"Alien Nation: Ultimate Movie Collection" DVD Review
May 01, 2008 by Zach Demeter
In many ways, Alien Nation could have been considered the Firefly of the 90s. A new show on Fox, Alien Nation was canned after its first season due to funding reasons in the infantile Fox network’s budget. Despite being a spin-off of a rather lack-luster film, Alien Nation swept fans up in its own unique world with aliens (or as they’re called in the series, “Newcomers”) and humans living alongside one another. While the film was prematurely cancelled, it later returned in a series of made-for-TV movies which aired from 1994 through 1997. While the fans were dealt a raw deal with the series cancellation, the films at least allowed them to find some closure to the saga.
Alien Nation focuses on two detectives, one alien and one human, and the cases they solve…both terrestrial and extraterrestrial. Taking place in Los Angeles, Alien Nation was very much a “buddy cop” type series, although through the introduction of an alien species it could play with touchier topics such as racism and fear of the unknown without being too concerned about the ramifications of what doing those type of stories with “normal” human begins would bring. Our main operatives are George Francisco, the alien, and his human partner Matthew Sikes; together they fight off the evil that plagues LA, all the while attempting to understand one another’s culture, as difficult as that may seem.
While the original film, starring James Caan as Matthew and Mandy Patinkin as George, seemed to be nothing else than an alien-ized version of Lethal Weapon, the series took it all a step further with the expansion of the characters roles and explored their personal lives much deeper than the film ever did. We see George’s wife, son and daughter and their trying adjustment to human life, while Matthew’s character gains a love interest with his neighbor Cathy. It’s a much deeper dynamic for both parties in the series as we have plenty of time to discover more about each of them.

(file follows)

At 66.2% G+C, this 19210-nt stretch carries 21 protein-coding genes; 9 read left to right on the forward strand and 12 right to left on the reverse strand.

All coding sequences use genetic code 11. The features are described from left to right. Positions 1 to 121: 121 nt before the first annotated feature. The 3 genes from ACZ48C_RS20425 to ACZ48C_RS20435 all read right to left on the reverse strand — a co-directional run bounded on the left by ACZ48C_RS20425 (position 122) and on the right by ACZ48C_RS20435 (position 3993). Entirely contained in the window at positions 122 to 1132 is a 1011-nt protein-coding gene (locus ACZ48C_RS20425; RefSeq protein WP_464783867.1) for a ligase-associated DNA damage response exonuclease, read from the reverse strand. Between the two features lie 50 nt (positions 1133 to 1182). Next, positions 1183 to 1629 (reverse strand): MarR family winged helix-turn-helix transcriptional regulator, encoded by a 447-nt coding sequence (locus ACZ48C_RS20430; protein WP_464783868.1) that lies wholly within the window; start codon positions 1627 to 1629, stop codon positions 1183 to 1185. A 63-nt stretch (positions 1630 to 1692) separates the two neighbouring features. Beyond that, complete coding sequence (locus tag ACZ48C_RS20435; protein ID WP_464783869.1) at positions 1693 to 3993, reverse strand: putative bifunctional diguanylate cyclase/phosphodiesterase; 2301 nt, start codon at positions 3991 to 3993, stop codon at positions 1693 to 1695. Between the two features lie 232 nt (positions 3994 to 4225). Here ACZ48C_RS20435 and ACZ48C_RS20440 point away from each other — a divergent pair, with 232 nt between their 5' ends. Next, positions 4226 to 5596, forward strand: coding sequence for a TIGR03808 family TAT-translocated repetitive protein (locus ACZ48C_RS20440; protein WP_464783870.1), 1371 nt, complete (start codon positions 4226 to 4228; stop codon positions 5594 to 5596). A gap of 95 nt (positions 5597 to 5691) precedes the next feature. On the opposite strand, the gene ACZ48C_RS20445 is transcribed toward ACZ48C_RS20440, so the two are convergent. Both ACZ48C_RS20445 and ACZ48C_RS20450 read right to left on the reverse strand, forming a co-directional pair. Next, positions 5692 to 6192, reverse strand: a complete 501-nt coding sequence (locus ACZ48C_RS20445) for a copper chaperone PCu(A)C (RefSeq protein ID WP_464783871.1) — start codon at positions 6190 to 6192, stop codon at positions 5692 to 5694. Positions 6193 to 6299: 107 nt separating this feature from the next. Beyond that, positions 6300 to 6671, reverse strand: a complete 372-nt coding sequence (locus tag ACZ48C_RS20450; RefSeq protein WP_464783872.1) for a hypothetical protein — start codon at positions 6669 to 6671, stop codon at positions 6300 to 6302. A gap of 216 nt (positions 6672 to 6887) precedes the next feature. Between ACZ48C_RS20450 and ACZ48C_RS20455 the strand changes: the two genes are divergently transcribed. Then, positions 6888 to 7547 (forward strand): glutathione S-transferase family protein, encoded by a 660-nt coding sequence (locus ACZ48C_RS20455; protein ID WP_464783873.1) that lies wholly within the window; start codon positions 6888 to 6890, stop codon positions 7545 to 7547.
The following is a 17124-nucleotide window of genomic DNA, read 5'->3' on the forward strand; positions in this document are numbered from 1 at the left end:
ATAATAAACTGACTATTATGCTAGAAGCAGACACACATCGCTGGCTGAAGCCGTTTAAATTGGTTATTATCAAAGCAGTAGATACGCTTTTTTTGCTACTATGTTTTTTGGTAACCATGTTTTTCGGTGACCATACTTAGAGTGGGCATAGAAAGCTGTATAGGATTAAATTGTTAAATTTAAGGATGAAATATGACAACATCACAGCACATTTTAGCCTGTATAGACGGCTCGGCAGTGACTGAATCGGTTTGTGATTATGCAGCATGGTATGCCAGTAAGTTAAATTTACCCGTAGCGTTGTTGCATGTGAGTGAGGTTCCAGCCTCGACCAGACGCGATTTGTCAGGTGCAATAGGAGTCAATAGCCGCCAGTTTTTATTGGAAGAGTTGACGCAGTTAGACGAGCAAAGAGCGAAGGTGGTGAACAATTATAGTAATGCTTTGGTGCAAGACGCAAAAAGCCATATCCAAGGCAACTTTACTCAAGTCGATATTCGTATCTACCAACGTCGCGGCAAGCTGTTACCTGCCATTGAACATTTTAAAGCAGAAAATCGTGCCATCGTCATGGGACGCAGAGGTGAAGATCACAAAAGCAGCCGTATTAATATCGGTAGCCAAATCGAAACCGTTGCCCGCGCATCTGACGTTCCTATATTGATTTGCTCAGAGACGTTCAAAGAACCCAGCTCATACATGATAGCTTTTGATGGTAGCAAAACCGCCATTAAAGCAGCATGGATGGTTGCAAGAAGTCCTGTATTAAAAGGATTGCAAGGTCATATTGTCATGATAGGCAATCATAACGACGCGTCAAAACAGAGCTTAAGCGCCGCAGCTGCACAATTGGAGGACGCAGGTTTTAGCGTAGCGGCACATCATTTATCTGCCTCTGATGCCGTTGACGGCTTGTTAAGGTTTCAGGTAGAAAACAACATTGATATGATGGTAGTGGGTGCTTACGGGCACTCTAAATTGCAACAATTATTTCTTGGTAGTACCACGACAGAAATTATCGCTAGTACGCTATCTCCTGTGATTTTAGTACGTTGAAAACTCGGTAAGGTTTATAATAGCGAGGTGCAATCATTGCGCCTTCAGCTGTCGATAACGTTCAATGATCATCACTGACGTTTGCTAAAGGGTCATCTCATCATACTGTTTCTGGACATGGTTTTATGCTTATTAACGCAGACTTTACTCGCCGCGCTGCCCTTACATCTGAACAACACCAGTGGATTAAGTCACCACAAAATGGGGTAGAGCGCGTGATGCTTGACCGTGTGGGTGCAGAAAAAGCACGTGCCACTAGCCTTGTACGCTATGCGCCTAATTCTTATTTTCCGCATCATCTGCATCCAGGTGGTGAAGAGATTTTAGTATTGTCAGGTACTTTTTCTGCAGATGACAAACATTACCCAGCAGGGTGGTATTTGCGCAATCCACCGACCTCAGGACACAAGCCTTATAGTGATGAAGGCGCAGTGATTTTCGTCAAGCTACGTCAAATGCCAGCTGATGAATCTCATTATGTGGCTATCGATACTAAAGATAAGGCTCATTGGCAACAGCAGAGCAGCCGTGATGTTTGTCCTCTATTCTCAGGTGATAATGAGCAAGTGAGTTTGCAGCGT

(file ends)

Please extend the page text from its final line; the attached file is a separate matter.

Once the series came to its cliffhanger ending, fans had to wait four years until the first of five made-for-TV films would air. The first, “Dark Horizon”, wrapped up the series cliffhanger, where deadly toxic gas, meant to wipe out all of the Newcomers, was released into the air. After their fates were revealed, we are introduced to a few new plot elements, but nothing too detailed as “Dark Horizon” was never meant to be the first of five and instead it was to act as a series finale. Like the series, “Dark Horizon” had rather mediocre special effects for its time, but that’s’ to be expected for its time.
After seeing the ratings for “Dark Horizon”, Fox jumped on board for a pair of films this time, the first of which was “Body and Soul.” This movie delves deeper into the shows roots and introduces a mysterious little girl who is half-human / half-Newcomer. With origins shrouded in mystery, the movie really ramps up when it’s found that she’s connected to a giant Newcomer; when all is said and done, it ends up being linked to government research that is using the Newcomer technology to create new types of weaponry on Earth. The second of the two films is “Millennium” a tale that focuses on the coming year 2000 and the impact it’ll have (those of us living in 2008 will find that it had no impact). This film is easily the first one that seems less “epic” in nature and really just feels like an extended episode. The plot revolves around a cult that is causing a cluster of suicides to pile up and its mysterious Newcomer leader who is simply preying on humanities fear of Y2K.
Once again impressed by the success of the films, Fox ordered for two more films to be made (one has to wonder why they didn’t just request a new season at this point). Shot in unison with one another, the first of the new films, “The Enemy Within” aired in November of 1996, just ten months after “Millennium.” “The Enemy Within” cuts out the epic, worldwide Armageddon tension and instead refocuses on the characters and their relationships. It seems neither George nor Matthew can maintain their tumultuous relationships and also about the racism in the Newcomer society. While the series focused on the human perception of Newcomers and that brand of racism, “The Enemy Within” flipped the tables and had George criticizing the lowest form of Newcomer in their caste system, the “Eeno.” While it may not sound like the most exciting of the films, it is definitely one of the strongest—the way the series dealt with characters and emotions was one of its highlights and it was nice to see this episode delve so deeply into their relationships.